Civil Law

Civil law is a body of rules that defines and protects the private rights of citizens, offers legal remedies that may be sought in a dispute, and covers areas of law such as contracts, torts, property and family law. Civil law is derived from the laws of ancient Rome which used doctrines to develop a code that determined how legal issues would be decided. To explore this concept, consider the following civil law definition.

Definition of Civil Law

  1. Noun. The body of laws that govern ordinary private matters, separate from laws presiding over criminal, military, or political matters.
  2. Noun. The body of law that governs private or civil rights, providing redress for wrongs by compensating the person or entity that has been wronged rather than punishing the wrongdoer.

Origin: Late circa 1400 Late Middle English jus cilile

What is Civil Law

Emperor Justinian I ruled ancient Rome from 527 A.D. to 565 A.D. One of his lasting legacies is his rewriting of Roman law in “Corpus Juris Civilis,” (“Body of Civil Law”) which still serves as a basis for modern civil law systems worldwide.

In the United States, civil law has a couple of different meanings. In most parts of the U.S., civil law is synonymous with “common law,” or “judge-made law” which relies on prior court decisions to determine the outcome of cases. The governing principle is “Stare Decisis,” which means that the outcome of a lawsuit depends on the outcomes of previous similar cases.

Civil Law vs. Criminal Law

civil vs criminal law

Civil law and criminal law serve different purposes in the United States legal system. The primary purpose of civil law is to resolve disputes and provide compensation for someone injured by someone else’s acts or behavior. The primary purpose of criminal law is to prevent undesirable behavior and punish those who commit an act deemed undesirable by society.

In civil law, it is the injured person who brings the lawsuit. By contrast, in criminal law, it is the government that files charges. The injured person may file a complaint, but it is the government that decides whether criminal charges should be filed. A violation of criminal law is considered a crime against the state or federal government and is a violation of public law rather than private law. Civil law cases are concerned only with private law. In some instances, a person may be entitled to file a complaint, trusting the legal system to punish the wrongdoer with prosecution, while bringing a civil lawsuit to receive compensation for the damages done by the wrongdoer.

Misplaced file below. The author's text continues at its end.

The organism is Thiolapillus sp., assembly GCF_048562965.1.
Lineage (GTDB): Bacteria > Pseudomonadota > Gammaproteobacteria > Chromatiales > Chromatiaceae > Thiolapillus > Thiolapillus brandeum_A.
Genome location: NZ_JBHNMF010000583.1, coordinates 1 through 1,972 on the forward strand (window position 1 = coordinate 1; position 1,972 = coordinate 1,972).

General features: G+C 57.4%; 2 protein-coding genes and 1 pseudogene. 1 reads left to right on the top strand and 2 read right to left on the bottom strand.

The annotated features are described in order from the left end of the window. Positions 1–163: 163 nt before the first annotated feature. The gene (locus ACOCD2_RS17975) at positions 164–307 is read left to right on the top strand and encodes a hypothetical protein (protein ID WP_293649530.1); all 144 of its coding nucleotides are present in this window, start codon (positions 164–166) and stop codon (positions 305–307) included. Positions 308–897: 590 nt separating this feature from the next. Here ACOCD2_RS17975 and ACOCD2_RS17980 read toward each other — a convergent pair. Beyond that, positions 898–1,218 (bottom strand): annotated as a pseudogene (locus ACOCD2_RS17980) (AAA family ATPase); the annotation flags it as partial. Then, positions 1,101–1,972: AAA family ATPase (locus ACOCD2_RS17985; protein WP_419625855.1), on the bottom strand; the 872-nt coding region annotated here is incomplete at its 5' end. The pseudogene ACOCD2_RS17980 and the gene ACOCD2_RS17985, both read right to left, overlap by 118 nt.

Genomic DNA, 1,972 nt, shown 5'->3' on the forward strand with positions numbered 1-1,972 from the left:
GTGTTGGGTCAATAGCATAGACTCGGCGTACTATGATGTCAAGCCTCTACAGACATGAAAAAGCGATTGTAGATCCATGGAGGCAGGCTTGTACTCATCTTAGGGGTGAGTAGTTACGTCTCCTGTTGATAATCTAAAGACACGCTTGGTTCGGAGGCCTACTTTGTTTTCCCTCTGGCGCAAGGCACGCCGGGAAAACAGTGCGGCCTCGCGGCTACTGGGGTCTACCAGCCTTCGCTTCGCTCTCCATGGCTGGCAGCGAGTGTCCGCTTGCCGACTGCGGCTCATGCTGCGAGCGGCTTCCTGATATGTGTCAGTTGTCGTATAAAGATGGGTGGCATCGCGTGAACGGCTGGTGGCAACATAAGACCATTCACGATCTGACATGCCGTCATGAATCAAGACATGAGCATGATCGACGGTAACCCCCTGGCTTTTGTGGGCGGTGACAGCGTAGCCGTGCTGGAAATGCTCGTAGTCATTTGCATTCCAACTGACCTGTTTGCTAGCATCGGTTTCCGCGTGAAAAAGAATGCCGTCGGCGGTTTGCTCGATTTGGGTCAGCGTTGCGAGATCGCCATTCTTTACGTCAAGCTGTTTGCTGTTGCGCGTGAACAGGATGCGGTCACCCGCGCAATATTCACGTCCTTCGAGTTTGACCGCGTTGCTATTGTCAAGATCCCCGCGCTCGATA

Another key difference between civil and criminal law is the standards of proof required to reach a verdict. A plaintiff need only prove his civil law case by a “preponderance of evidence.” This standard requires that the plaintiff convince the court that, based on the evidence presented at trial, it is “more likely than not” that the plaintiff’s allegation is true.

In contrast, the standard of proof is higher in criminal law proceedings. The state must prove their case “beyond a reasonable doubt.” The reason for this higher standard is because a person’s freedom is at stake, and the fundamental belief that convicting an innocent person is worse than allowing a guilty person to go free.

Branches of Civil Law

branches of civil law

Civil law cases are divided into four main categories, each covering a range of issues.  See below for the types of civil cases and corresponding civil law examples.

Contract Law

Contract law deals with agreements between two or more parties, each of which is obligated to hold up their portion of the agreement. For example, two parties enter into an agreement for the lease of an apartment. The Lessor has the right to use the apartment, and the landlord receives rent money as compensation. If one party violates any of the provisions of the contract, they have committed a civil wrong known as “breach of contract.” Generally speaking, contracts may be oral or written, however there are certain types of contracts that must be put in writing.

Tort Law

Tort law is a branch of civil law that is concerned with personal injury and civil wrongdoing. A tort is a civil wrong, done by one person or entity to another which results in injury or property damage, and frequently involves monetary compensation to the injured party. There are three categories of torts: negligence, intentional tort, and strict liability.

Negligence is an unintentional tort, to which there are four elements that must be satisfied.

  1. Duty. The defendant had a duty to act in a reasonable manner
  2. Breach of Duty, meaning that the defendant failed to act reasonably
  3. Causation. The defendant’s breach of duty must be the cause of the plaintiff’s injury or loss
  4. Damages. Monetary, property, or other loss

An intentional tort is a deliberate wrongdoing in which the defendant acted with intent to cause harm or injury. Some examples of intentional torts include: assault and battery, false imprisonment, fraud, invasion of privacy, and intentional infliction of emotional distress.